Thanks to everyone that has shared their tweets, read mine, retweeted, answered my questions, pushed my thinking, inspired new ideas . . . Twitter really is THE BEST PD any teacher can get!

What are your top tweets from 2017?

– Laura Wheeler (Teacher @ Ridgemont High School, OCDSB; Ottawa, ON)

#DitchSummit 2017 #Sketchnote RoundUp!

This month was the 2nd annual digital Ditch Summit; 9 talks given via video, available for a limited time to watch until the end of the month, hosted by Matt Miller. Inspired by Jen Giffen’s sketchnotes from each of last year’s Ditch Summit talks, I decided to give it a go myself this year. So here they are:

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– Laura Wheeler (Teacher @ Ridgemont High School, OCDSB; Ottawa, ON)

How we #Kahoot!

In a short couple of years, Kahoot has become a pretty commonplace activity in many classrooms. Kahoots can be used to preview & teach material, to practice skills, to solidify vocabulary, … you name it! I think you’d be hard-pressed to find a teacher that hasn’t at least heard of Kahoot, let alone played it.Want to learn more about Kahoot? Check out my introductory blog post here.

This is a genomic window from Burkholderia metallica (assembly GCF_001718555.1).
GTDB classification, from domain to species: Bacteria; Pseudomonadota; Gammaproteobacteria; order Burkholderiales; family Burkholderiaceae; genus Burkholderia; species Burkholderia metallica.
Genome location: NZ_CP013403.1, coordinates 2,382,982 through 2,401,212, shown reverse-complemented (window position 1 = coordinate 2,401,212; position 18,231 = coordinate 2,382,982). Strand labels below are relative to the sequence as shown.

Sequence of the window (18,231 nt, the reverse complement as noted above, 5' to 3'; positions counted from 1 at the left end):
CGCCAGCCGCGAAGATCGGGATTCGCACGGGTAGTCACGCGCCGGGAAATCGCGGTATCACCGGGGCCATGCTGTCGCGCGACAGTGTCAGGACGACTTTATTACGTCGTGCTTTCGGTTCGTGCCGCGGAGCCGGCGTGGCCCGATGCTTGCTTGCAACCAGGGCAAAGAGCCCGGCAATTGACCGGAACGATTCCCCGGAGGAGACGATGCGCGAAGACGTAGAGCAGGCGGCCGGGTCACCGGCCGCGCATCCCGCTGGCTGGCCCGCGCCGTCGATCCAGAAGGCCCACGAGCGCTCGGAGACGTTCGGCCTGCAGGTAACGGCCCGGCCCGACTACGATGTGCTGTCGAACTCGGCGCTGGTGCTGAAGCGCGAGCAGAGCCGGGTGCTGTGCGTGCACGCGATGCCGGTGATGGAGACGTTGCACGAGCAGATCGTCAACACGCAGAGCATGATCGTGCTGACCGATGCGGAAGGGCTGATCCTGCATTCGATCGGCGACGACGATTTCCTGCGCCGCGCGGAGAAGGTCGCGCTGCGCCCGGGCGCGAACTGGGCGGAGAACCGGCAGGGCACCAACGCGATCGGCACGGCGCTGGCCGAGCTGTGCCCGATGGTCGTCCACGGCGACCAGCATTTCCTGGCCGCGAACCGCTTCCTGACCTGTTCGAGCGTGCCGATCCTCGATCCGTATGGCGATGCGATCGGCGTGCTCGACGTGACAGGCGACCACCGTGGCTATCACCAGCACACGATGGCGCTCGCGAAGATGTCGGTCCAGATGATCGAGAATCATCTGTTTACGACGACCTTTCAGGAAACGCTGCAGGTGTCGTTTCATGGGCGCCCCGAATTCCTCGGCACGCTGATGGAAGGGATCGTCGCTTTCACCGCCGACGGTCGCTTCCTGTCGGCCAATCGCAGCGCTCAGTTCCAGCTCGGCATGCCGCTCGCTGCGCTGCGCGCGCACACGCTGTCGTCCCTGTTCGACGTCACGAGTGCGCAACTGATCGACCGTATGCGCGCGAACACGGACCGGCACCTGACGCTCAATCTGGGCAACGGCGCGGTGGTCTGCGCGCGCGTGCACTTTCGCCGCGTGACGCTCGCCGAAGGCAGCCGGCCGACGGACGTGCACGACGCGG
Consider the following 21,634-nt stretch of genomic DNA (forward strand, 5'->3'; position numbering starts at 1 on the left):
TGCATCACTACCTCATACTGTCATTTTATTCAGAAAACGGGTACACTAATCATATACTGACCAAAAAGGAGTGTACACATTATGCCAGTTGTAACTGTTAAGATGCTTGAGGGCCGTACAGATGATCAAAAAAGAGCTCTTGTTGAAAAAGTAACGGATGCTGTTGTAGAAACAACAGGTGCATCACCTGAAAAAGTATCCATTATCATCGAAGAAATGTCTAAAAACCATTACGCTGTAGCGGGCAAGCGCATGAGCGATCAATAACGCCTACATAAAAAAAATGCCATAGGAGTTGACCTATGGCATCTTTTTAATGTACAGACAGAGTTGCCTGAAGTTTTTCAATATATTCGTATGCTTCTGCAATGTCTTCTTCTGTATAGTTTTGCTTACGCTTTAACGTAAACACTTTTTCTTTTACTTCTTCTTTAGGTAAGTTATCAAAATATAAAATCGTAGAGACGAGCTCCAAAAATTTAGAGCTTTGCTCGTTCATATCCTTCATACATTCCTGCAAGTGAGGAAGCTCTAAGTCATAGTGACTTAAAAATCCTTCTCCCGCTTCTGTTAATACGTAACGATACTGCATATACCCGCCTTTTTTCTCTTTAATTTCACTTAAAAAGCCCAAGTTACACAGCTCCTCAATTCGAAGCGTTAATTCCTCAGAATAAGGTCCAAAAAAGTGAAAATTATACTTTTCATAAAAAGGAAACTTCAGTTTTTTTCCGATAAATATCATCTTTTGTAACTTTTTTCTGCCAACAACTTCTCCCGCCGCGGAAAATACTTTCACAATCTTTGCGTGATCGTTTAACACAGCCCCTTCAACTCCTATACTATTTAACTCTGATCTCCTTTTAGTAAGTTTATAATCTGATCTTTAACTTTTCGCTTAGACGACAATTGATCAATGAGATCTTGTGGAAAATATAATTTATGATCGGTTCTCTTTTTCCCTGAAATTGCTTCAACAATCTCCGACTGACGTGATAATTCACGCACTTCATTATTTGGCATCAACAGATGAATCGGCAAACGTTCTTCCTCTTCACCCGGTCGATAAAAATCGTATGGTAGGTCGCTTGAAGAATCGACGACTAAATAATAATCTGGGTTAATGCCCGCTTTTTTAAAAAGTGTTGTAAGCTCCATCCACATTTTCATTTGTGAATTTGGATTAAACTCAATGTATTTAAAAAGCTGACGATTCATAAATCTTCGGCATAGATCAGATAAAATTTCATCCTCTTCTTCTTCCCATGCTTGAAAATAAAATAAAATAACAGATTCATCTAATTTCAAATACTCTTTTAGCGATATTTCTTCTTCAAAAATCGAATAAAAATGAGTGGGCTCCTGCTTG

Kahoot

I’ve been working with my 2 student teachers this semester and as I’ve been sharing with them my ideas of the pedagogy of Kahoot, I thought it might be worth sharing here also.

My most common way to play Kahoot is to use a bank I made of almost 100 questions covering the most basic skill sets as laid out by the curriculum for each course I teach. There are some options that I like to pick to make the game run well for us:
answer streaks get displayed & rewarded
name generator (so I don’t have to worry that the names they pick in another language might be inappropriate)
podium allows us to see the top 3 players at the end … I give out a sticker to each of the top 3 (yes, grade 10 students still love a good sticker!)
– randomize the questions & the answers (we don’t play the whole bank of 100 questions at once)
– display game pin throughout so that students arriving late can join easily & if the wifi kicks someone off, they can rejoin (albeit losing their points).

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The most important thing, since we use this as a question bank, is that I randomize the order of questions & answers both. So of my bank of almost 100 questions we might play 10 or so questions at a time. Since the questions involve some calculating, it can take us up to a half hour to play through those 10 or more questions.